Sonar Index

Simulation of Sidescan Transducer Arrays

Page: 12,  3

Simulation af a damaged and a bad Sidescan Sonar Transducer

Now we can also have a look at how the beampattern is altered in a transducer with one dead piezoceramic element or where the elements are mounted with a too large space in between.
The first figure again is our perfect sidescan sonar transducer we already saw on page 1 and its beampattern at 50kHz. The array is 610mm long, consisting of 6 inividual piezo-elements measuring 100mm x 25mm at the side facing the water, the elements are spaced at 2mm.

sidescan sonar transducer
Figure 1a: Sidescan Sonar Transducer Array, 610mm x 25mm

Sidescan Transducer: Polar Plot
Figure 1b: polar plot for the calculated horizontal energy distribution of the sidescan transducer in Fig.1a working at 50kHz.
89% of the emitted energy is concentrated in the central lobe.

What happens to the beampattern if one transducer element is broken as in Fig.4a, for instance by a broken electrical connection or because it loosened from the backing bar?
broken sidescan sonar transducer
Figure 4a: Sidescan Sonar Transducer with a broken element

polar plot of broken sidescan sonar transducer
Figure 4b: polar plot for the sidescan transducer from Fig.4a

As can be seen in the polar plot, the main change, as to be expected, is in stronger sidelobes. With our original transducer concentrating 89% of the emitted energy in the central lobe, this drops to 78% for the transducer with one missing element.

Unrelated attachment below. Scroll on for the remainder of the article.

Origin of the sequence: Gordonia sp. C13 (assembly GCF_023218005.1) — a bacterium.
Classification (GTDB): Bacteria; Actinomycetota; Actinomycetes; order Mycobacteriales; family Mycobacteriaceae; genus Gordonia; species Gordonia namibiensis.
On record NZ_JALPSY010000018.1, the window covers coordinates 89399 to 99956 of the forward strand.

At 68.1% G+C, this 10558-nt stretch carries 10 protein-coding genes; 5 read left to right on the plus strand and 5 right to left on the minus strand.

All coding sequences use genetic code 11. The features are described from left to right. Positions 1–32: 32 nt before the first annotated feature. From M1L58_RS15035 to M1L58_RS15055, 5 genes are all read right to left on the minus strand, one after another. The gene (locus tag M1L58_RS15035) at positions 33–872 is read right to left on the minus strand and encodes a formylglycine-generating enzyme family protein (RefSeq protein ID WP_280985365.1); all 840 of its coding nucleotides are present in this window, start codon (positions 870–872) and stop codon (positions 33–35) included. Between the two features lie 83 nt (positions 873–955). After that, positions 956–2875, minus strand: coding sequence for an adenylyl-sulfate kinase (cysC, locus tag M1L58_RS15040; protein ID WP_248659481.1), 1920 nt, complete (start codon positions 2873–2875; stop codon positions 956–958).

When building a sidescan sonar transducer, one should not space the individual elements more than 1/4 wavelength (statement of
Sture Hultqvist in the Geotech Sidescan Sonar Forum). But what happens if we space them more than 1/4 wavelength, that is 7.5mm for 50kHz? The next simulation for our 610mm transducer, this time with the individual elements spaced 0.5 wavelength from each other, gives an answer: Again the difference is in the sidelobes, as can be seen in Fig.5b. Because of the spacing, more energy is lost in the sidelobes, and the percentage of energy concentrated in the central lobe falls to 77%.

sidescan transducer with too large space between elements
Figure 5a: 610mm long Sidescan Sonar Transducer with 15mm (i.e. 1/2 wavelength for 50kHz) space in between the individual elements

polar plot of spaced sidescan sonar transducer
Figure 5b: polar plot for the sidescan transducer with the elements spaced 0.5 wavelength

What we can also see as a result of these simulations is, that both, the slightly damaged as well as the "bad" sidescan sonar transducer with the large spacing of the elements, would both still be considerably better than the optimized fishfinder sidescan sonar transducer.